We have a Fever video available on YouTubehttps://www.youtube.com/watch?v=D96e6XI7ouY

Call our office or page operator (after hours) if your baby is younger than three months of age and develops a fever (rectal temperature of more than 100.4°F). Do not give Tylenol to a baby less than three months old without talking to us first.  The medicine can confuse the situation by altering the fever’s course.

For older infants, we are more concerned about how your baby looks and acts rather than the height of the fever.  For any age, a child with fever that looks ill and has other symptoms (stiff neck, bad headache, seizure, sore throat, ear pain, foul smelling urine, burning with urination) which cause you to worry, please call the office.  We handle fever differently based on your child’s age and the context of the fever.  We are happy to teach you on an individual basis how we think fever should be handled.  The scope of detailed fever management is beyond the capabilities of this booklet.

Always accurately record temperatures with a digital thermometer.  The best place to check is in the rectum (especially for babies less than three months old) or axillary if > one year old.  Write this number down on a piece of paper and show it to your doctor.  Fever is defined as any temperature more than 100.4° F for infants less than three months old.  For older children (children older than three months), we consider 101° F a fever.

Taking a Rectal Temperature

  • Lubricate the tip of the thermometer with a water-soluble lubrication. (KY, Vaseline, etc.)
  • Place your baby face down across your lap, supporting their head, or lie them down on a firm flat surface such as a changing table.
  • Press the palm of one hand firmly against your baby’s lower back to hold them still.
  • Using your other hand, insert the lubricated thermometer through the anal opening, about 1/2 to 1 inch into the rectum. Stop at less than 1/2 inch if you feel any resistance.
  • Steady the thermometer between your second and third fingers as you cup your hand against your baby’s bottom. Soothe your baby and speak to them quietly as you hold the thermometer in place.
  • Wait until you hear the appropriate number of beeps or other signal that the temperature is ready to be read. Read and record the number on the screen, noting the time of day that the reading was taken.

Treatment for Fever

Fever is not harmful itself. Fever is usually a symptom of an infection.  It is a sign that your child’s body is fighting the infection.  Treatments for fever offer only temporary relief.  The decision to treat a fever should revolve around how the fever is affecting your child.  If your child has a fever and feels great, medication is probably not necessary.  Medicine might be warranted if your child feels achy and weak or if your child also has a headache or sore throat.  Please do not treat the fever of a child less than three months old.  We need to know about it.  Should you decide to treat a fever, we recommend the following measures:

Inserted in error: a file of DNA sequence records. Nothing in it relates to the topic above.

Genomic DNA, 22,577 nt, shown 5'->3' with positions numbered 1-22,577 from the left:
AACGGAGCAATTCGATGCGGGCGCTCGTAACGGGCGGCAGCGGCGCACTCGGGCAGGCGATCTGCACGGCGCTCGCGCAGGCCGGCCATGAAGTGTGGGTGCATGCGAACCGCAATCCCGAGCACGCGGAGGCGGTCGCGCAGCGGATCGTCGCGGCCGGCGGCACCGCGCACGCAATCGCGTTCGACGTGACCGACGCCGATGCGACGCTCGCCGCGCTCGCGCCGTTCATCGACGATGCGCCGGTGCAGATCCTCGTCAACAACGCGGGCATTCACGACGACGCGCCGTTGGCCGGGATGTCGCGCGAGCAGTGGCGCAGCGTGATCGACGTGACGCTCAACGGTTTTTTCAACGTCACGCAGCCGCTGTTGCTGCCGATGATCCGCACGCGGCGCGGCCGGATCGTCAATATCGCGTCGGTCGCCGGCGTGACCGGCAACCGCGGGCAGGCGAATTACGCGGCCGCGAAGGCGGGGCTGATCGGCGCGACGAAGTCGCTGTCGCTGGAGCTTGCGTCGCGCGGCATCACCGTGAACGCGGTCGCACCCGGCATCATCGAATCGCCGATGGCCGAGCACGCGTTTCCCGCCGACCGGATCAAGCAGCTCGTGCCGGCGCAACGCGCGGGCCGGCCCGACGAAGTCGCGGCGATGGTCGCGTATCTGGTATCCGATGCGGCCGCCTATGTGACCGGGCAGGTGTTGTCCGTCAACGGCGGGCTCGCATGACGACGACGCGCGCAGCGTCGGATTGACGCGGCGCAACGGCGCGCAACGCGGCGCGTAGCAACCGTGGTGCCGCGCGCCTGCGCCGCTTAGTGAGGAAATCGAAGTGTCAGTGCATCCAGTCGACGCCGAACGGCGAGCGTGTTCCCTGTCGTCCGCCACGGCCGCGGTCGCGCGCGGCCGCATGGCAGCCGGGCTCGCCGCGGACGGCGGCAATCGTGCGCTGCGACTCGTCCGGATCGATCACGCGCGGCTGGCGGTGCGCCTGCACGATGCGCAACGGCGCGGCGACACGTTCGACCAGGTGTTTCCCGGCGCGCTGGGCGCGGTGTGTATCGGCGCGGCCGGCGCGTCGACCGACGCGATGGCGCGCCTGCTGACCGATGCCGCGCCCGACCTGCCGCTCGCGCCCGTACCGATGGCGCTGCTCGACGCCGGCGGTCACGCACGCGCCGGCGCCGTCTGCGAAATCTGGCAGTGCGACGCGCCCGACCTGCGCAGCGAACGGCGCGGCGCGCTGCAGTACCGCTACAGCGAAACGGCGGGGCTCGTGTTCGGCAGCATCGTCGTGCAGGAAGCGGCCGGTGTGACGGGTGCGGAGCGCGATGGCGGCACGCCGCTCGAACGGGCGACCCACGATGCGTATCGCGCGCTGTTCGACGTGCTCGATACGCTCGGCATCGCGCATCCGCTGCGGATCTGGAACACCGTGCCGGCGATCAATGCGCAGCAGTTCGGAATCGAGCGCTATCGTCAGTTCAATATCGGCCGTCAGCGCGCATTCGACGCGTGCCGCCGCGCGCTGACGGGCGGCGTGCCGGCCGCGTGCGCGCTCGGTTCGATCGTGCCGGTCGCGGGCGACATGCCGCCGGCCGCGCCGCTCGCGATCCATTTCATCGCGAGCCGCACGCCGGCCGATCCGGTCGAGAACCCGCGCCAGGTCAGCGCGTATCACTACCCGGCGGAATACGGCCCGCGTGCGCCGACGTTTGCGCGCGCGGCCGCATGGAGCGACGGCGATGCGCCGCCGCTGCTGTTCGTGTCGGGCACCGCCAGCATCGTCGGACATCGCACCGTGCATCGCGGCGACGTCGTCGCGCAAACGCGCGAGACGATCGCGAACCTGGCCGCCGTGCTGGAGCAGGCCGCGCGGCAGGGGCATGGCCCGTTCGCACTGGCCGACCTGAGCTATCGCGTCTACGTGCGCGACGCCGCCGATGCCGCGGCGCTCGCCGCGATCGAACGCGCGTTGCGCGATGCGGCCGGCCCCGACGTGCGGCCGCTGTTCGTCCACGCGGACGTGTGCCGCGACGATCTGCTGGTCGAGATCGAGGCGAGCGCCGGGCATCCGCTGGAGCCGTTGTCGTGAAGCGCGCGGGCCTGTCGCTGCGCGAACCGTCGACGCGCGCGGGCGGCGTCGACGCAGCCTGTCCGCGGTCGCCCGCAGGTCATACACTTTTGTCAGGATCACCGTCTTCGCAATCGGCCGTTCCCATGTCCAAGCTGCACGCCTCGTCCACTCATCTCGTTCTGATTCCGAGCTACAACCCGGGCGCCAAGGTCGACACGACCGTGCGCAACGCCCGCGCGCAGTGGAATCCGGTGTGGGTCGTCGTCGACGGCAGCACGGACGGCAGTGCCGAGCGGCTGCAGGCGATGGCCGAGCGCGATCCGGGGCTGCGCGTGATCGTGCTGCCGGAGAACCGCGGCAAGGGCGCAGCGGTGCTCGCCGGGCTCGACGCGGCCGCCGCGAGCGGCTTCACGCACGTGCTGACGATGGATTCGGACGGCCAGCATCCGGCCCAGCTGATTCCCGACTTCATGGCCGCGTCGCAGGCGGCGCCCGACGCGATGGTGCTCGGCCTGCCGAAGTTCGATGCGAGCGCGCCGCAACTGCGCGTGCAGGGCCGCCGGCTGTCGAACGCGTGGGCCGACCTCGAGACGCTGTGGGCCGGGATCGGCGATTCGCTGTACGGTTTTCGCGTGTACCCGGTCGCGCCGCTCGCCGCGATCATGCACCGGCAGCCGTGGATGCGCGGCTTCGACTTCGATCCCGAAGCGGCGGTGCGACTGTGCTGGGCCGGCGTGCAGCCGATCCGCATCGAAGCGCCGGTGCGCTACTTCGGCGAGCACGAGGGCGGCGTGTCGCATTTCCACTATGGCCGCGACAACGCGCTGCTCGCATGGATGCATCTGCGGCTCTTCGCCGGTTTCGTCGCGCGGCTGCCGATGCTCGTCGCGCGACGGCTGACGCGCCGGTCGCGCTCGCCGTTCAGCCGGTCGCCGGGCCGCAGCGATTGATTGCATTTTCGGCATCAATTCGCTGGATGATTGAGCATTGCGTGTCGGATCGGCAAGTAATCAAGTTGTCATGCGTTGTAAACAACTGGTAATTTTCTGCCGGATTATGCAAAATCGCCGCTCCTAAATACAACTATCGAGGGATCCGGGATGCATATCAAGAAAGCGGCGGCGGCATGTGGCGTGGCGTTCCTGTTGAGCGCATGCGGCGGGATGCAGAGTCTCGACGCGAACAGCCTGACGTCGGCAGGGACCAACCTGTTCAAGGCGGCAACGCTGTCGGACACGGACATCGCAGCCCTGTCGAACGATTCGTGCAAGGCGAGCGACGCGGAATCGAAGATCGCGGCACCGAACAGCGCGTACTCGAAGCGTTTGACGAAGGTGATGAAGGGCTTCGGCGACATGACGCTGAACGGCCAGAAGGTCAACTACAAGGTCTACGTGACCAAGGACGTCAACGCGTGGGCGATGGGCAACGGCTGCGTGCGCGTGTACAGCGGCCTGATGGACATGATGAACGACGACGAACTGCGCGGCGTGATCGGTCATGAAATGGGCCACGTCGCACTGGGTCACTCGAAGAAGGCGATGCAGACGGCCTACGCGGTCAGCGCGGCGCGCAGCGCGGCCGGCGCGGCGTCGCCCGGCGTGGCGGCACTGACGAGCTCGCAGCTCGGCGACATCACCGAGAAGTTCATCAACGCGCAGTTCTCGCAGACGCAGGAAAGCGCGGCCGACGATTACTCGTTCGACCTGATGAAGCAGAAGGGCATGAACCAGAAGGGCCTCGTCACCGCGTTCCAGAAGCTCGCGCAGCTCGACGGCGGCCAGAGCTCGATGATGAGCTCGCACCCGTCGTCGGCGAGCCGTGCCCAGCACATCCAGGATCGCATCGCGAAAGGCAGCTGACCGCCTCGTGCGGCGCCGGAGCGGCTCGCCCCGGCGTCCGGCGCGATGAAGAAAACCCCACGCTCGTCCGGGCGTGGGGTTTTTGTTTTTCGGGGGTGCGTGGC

• Acetaminophen (Tylenol, for children any age) and ibuprofen (i.e. Advil or Motrin, for children older than six months of age) are excellent medicines for fever treatment. Studies have shown that selecting a single medicine and using it appropriately controls fever as well as alternating medicines.  Therefore, we recommend using a single fever reducer every six hours. In general, ibuprofen is preferable as a first line medicine for fever because it lasts longer and controls aches and pains better than acetaminophen.  If the fever returns before it is time to give ibuprofen again, you can then use acetaminophen to bridge the gap, if necessary.  Again, do not use ibuprofen for children less than six months old.
  • Do not use aspirin to treat a child’s fever.
  • If your child vomits the fever medication, you can use rectal acetaminophen (Feverall) sold over-the-counter at the pharmacy.
  • You also can give a lukewarm sponge bath for ten to twenty minutes (26-28C° is optimal) for comfort purposes. Repeat this every two hours as needed. Evidence shows this does not reduce fever, however it can be done for your child’s comfort.

Be certain that you are giving the right dose of medicine. This can be confusing as seen below:

Infant’s Unconcentrated Acetaminophen Drops*                160mg/5ml

Children’s Acetaminophen                                                             160mg/5ml

*Concentrated Infant Acetaminophen drops (80mg/0.8mL) are no longer available

Infant’s Ibuprofen Drops                                                                50mg/1.25ml

Children’s Ibuprofen                                                                        100mg/5ml

Do not use ibuprofen any closer than every six hours and do not use acetaminophen any closer than every four hours.

You can safely follow the dosing on the box.  If you want to be safe and want to double check the dose, the general dosing of acetaminophen is 15mg per kg per dose or 7mg per pound per dose (2.2lbs = 1kg).  The dosing of ibuprofen is 10mg per kg per dose or 4.5mg per pound per dose.